Every day, it seems, another politician converts to the cause, either out of moral revelation or the revelation inspired by polls.
Just last week, U.S. Sen. Rob Portman, a Republican from Ohio, defied the party line when he came out in favor of gay marriage. He has a gay son and says he wants his son to be treated fairly.
"We conservatives believe in personal liberty and minimal government interference in people's lives," he wrote in an op-ed in the Columbus Dispatch. "... We should encourage people to make long-term commitments to each other and build families, so as to foster strong, stable communities and promote personal responsibility."
Before Portman could grasp what justice looks like for gay people, he had to see it up close and personal. That's OK. We all have different learning styles.
And all of us are learning.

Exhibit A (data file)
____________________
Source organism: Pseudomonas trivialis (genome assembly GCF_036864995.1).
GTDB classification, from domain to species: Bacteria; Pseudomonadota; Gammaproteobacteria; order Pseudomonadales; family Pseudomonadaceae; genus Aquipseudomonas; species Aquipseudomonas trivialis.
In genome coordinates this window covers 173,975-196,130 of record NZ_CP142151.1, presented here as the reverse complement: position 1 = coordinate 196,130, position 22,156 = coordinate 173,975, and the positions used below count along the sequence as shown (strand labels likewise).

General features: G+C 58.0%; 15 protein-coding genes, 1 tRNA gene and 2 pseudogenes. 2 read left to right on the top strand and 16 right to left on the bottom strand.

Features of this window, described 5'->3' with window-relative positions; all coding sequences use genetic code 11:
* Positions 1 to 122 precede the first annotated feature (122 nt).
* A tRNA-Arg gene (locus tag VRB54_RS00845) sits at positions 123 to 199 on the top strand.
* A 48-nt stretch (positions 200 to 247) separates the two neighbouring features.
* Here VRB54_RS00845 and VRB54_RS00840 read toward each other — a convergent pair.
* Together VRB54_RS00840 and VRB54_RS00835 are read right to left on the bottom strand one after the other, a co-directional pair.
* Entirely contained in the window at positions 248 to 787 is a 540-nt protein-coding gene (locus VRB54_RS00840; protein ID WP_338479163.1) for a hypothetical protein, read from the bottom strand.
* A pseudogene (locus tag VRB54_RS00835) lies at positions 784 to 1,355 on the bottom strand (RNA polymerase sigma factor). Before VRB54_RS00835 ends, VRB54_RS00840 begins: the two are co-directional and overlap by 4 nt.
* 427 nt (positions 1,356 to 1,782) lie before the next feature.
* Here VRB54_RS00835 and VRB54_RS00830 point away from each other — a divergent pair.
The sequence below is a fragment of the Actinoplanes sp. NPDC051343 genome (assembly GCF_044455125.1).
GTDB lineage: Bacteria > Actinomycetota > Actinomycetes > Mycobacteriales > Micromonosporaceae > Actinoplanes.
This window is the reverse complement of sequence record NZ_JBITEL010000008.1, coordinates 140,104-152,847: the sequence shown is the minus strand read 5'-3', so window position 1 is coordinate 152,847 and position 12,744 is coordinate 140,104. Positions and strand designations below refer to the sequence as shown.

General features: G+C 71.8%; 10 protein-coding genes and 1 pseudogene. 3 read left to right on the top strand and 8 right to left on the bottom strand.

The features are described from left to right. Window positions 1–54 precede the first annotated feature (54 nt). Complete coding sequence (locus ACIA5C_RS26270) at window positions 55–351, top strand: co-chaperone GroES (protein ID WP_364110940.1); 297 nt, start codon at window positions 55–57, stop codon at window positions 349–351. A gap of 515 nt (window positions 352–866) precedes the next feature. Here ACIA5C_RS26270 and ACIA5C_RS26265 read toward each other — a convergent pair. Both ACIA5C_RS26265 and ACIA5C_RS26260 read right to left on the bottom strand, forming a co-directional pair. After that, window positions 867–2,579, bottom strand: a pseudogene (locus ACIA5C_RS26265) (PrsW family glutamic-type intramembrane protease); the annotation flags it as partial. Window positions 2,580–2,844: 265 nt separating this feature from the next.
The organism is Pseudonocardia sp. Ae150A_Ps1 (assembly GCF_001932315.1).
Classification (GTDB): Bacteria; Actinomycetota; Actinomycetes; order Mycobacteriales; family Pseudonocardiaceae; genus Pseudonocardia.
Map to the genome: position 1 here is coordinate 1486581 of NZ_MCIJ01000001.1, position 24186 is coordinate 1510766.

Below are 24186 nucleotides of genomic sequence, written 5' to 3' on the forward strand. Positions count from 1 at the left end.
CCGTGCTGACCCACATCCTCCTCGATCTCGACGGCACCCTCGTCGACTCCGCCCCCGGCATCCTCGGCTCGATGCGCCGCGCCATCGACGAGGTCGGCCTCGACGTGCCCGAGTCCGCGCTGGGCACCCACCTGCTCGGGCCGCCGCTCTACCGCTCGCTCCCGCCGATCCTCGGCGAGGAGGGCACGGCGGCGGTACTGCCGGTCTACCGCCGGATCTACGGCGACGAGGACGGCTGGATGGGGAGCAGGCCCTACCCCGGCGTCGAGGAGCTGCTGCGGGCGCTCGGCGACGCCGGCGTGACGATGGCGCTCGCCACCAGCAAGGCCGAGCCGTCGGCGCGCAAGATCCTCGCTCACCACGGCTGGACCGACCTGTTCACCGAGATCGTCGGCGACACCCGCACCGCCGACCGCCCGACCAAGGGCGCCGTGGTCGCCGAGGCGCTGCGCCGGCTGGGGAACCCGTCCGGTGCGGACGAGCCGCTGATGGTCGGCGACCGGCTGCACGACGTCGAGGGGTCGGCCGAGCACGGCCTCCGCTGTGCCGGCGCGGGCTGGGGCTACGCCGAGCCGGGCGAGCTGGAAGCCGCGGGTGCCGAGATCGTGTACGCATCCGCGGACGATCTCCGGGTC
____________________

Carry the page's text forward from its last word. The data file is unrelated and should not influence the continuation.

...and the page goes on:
Support for same-sex marriage is on the rise in virtually every category of Americans: liberals, conservatives, Catholics, evangelical Protestants, whites, nonwhites.
A Washington Post-ABC poll released this week shows 58 percent of Americans think gays and lesbians should be allowed to marry under the law. Among people 18-29, eight in 10 are for it. The numbers are on the rise in Illinois too.
So if you're worried what your constituents will think, be assured that what they think is changing.
The Rev. Martin Luther King Jr., a civil rights leader, used to borrow a line from an abolitionist Unitarian preacher that is now so famous it's a bumper sticker: "The arc of the moral universe is long, but it bends toward justice."
You, the 12 of you, whoever you are:
When you are old, looking back on life, don't you want to know that you helped bend the arc in the right direction?